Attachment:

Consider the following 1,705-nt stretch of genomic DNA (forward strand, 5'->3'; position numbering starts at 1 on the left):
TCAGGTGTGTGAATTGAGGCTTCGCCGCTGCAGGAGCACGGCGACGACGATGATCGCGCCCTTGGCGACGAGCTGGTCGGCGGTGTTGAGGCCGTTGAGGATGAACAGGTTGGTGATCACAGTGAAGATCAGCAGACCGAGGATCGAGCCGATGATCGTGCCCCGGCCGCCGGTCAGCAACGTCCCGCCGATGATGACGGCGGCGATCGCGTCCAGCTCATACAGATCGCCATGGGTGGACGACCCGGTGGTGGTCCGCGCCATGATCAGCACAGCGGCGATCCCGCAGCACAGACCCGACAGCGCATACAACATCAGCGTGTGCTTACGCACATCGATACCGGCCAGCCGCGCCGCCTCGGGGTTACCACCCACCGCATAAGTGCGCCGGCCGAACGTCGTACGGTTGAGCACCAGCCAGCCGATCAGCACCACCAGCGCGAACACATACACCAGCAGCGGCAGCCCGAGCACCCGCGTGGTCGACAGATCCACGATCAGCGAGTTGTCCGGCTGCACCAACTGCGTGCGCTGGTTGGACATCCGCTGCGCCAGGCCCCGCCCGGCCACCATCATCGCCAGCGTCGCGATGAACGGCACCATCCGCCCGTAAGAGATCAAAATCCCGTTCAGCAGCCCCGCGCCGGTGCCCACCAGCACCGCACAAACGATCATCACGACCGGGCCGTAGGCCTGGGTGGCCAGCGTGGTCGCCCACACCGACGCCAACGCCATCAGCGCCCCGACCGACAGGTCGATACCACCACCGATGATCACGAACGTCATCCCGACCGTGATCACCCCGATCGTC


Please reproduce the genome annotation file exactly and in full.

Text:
Consider the following 1,705-nt stretch of genomic DNA (forward strand, 5'->3'; position numbering starts at 1 on the left):
TCAGGTGTGTGAATTGAGGCTTCGCCGCTGCAGGAGCACGGCGACGACGATGATCGCGCCCTTGGCGACGAGCTGGTCGGCGGTGTTGAGGCCGTTGAGGATGAACAGGTTGGTGATCACAGTGAAGATCAGCAGACCGAGGATCGAGCCGATGATCGTGCCCCGGCCGCCGGTCAGCAACGTCCCGCCGATGATGACGGCGGCGATCGCGTCCAGCTCATACAGATCGCCATGGGTGGACGACCCGGTGGTGGTCCGCGCCATGATCAGCACAGCGGCGATCCCGCAGCACAGACCCGACAGCGCATACAACATCAGCGTGTGCTTACGCACATCGATACCGGCCAGCCGCGCCGCCTCGGGGTTACCACCCACCGCATAAGTGCGCCGGCCGAACGTCGTACGGTTGAGCACCAGCCAGCCGATCAGCACCACCAGCGCGAACACATACACCAGCAGCGGCAGCCCGAGCACCCGCGTGGTCGACAGATCCACGATCAGCGAGTTGTCCGGCTGCACCAACTGCGTGCGCTGGTTGGACATCCGCTGCGCCAGGCCCCGCCCGGCCACCATCATCGCCAGCGTCGCGATGAACGGCACCATCCGCCCGTAAGAGATCAAAATCCCGTTCAGCAGCCCCGCGCCGGTGCCCACCAGCACCGCACAAACGATCATCACGACCGGGCCGTAGGCCTGGGTGGCCAGCGTGGTCGCCCACACCGACGCCAACGCCATCAGCGCCCCGACCGACAGGTCGATACCACCACCGATGATCACGAACGTCATCCCGACCGTGATCACCCCGATCGTC